Urban Exploration Photography (urbanex for short) is the art of finding old and abandoned buildings and locations, exploring them, and taking photos as you go. It’s exciting, potentially dangerous, legally ambiguous, and a lot of fun.
Not only do you get to take photos of a really cool location, that very few people have taken photos of before, but you get to do it with your friends. You don’t have to be interested in photography to be interested in urban exploration.
When I last went out on an Urban Exploration Photography trip, I took a friend who has no interest in photography. While one of my usual photography trips would typically bore them, they had a great time exploring an old boarding school. This is some of the most fun I’ve had practicing photography.
The first thing I’d like to cover is the legality of Urban Exploration Photography. This is because as much fun as it is, it often involves trespassing. Whether anyone cares that you’re trespassing or not is another matter, but it’s trespassing all the same.
Some people even go so far as to break and enter. For me, this is a line which I’m not willing to cross. I’m not a vandal, I’m a photographer. There are a lot of vacant buildings around, but some will be guarded by security. This is so that they don’t end up in the same state of the buildings you’ll see in my photos.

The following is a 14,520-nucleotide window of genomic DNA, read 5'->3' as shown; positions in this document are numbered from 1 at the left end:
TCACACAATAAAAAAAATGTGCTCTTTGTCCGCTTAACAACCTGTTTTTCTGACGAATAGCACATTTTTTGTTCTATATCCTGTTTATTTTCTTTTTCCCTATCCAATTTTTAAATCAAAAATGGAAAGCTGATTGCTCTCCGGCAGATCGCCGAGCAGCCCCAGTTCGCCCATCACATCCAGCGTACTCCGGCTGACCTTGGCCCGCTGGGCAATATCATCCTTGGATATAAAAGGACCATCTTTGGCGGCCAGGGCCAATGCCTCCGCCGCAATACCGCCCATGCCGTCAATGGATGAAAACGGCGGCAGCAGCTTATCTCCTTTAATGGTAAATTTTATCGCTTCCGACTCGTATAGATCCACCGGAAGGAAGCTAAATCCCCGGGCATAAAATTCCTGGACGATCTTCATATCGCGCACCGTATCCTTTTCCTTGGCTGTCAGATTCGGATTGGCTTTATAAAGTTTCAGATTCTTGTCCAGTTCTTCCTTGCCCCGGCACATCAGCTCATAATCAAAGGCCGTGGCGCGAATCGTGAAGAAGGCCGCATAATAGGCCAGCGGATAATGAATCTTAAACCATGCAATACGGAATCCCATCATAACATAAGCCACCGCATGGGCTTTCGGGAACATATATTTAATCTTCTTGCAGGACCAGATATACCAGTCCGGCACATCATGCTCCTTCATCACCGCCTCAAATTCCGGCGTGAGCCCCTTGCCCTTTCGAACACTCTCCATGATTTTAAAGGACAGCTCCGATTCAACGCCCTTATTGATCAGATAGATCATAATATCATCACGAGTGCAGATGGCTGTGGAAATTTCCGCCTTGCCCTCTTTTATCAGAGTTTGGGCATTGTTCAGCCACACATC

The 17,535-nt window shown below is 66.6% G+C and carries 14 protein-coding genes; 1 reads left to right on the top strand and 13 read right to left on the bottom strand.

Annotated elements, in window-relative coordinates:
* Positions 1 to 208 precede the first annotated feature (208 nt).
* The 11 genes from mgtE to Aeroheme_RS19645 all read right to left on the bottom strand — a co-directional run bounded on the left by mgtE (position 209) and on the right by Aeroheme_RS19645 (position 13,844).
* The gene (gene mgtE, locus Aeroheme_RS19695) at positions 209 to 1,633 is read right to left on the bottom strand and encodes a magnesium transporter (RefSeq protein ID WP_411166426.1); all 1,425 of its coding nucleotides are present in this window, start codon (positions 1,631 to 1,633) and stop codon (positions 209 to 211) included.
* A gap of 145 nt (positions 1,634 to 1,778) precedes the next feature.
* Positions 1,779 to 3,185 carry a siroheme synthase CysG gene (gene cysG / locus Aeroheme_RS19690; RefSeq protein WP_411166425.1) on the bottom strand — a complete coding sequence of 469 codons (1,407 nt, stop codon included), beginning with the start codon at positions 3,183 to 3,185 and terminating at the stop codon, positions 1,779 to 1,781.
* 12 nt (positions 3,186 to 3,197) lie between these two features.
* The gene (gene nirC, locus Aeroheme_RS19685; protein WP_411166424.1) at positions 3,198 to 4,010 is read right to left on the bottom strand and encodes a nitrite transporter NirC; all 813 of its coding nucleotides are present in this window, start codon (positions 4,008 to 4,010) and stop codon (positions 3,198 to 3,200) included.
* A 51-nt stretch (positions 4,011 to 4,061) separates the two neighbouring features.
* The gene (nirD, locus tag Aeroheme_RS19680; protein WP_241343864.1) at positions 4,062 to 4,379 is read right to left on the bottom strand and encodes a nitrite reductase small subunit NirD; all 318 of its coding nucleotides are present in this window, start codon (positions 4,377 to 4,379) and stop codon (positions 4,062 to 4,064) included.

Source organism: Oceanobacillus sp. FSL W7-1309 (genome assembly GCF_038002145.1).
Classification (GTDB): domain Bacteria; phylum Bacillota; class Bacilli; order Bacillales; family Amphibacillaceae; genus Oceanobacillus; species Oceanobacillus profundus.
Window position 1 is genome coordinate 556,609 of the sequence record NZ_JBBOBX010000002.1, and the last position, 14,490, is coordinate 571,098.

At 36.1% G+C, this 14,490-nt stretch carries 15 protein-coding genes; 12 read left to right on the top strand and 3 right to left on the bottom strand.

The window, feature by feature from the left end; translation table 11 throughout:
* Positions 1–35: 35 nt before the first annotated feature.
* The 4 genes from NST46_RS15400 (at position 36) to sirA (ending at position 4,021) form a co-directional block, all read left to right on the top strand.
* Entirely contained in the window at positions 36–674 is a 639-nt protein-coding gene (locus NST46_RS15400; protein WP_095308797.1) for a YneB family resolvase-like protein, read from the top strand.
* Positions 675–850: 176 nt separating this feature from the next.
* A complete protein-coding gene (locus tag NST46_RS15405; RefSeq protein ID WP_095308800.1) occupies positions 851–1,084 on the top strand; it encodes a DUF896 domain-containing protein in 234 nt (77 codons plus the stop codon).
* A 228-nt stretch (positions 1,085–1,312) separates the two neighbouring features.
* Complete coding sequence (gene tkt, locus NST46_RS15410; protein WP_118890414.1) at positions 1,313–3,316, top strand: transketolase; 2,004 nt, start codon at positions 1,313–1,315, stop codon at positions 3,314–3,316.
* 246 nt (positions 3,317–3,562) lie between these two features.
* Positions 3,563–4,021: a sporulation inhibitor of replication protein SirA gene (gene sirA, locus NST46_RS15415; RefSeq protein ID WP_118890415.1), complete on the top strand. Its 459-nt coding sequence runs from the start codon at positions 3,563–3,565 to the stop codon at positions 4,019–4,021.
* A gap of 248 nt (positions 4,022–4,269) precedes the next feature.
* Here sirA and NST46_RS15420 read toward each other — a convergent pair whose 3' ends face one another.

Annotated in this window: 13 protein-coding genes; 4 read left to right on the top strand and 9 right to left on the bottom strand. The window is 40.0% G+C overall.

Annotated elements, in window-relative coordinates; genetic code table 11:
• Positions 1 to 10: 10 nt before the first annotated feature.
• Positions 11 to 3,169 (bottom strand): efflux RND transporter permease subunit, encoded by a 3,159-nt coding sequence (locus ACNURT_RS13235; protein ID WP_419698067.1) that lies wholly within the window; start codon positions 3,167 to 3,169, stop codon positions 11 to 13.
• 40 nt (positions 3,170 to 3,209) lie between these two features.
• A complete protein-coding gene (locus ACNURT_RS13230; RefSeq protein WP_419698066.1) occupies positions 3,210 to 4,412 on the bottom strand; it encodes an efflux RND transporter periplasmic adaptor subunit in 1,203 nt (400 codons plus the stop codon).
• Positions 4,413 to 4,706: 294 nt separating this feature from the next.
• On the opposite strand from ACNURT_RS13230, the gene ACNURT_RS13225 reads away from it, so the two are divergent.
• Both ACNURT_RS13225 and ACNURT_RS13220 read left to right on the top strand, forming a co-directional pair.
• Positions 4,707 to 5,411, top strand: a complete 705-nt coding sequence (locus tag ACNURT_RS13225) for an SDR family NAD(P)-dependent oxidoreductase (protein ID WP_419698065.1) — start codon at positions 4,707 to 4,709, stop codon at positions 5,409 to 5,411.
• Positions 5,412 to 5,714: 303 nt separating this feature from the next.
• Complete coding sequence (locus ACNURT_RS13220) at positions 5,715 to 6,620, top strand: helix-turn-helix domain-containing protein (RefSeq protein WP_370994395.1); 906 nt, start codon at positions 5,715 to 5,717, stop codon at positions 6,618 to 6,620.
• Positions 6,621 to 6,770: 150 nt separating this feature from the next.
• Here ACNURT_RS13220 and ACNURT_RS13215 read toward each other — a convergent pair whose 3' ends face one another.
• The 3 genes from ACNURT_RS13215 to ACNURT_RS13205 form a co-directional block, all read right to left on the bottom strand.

Urban Exploration Photography is very common to security. Some will be kind enough to allow you to take photos anyway, provided you stay within a certain area. You don’t get what you don’t ask for.
Finding a location is actually a lot easier than you may think. It’s getting the address and into the building that’s the tricky part.
The best place to look is in a forum. A lot of forums will not divulge the location of the places they’ve explored. This is because they don’t want just anyone accessing them, and to prevent attention from the police. If you’re a forum member and you send them a message, they will usually tell you. Failing that, a Google search often helps.
The photos in this post were taken about an hour’s drive away from where I live. I’m sure you can think of some abandoned building that you pass every day (hello recession) that you can access. There are also countless forums dedicated to this form of photography.
A quick Google search for ‘Urban Exploration [your area]’ should produce plenty of results. The two locations you’ll see captured in this post are an old all-girls boarding school, and a lime works factory in the town of Cocking. Yes, really. Both of these were found by looking on a forum.
I cannot stress how dangerous this can be. People have died in the past. There’s a good reason why these buildings are closed off: they’re not safe.
- Never go alone. Always have at least one other person with you. Trust me, this can be quite a scary hobby, because you never know who or what you may find, so bring a friend. Me and my friends even had a pact not to make each other jump.
- Tell other people where you’re going. That way if you disappear through some floorboards, someone knows where to look for you.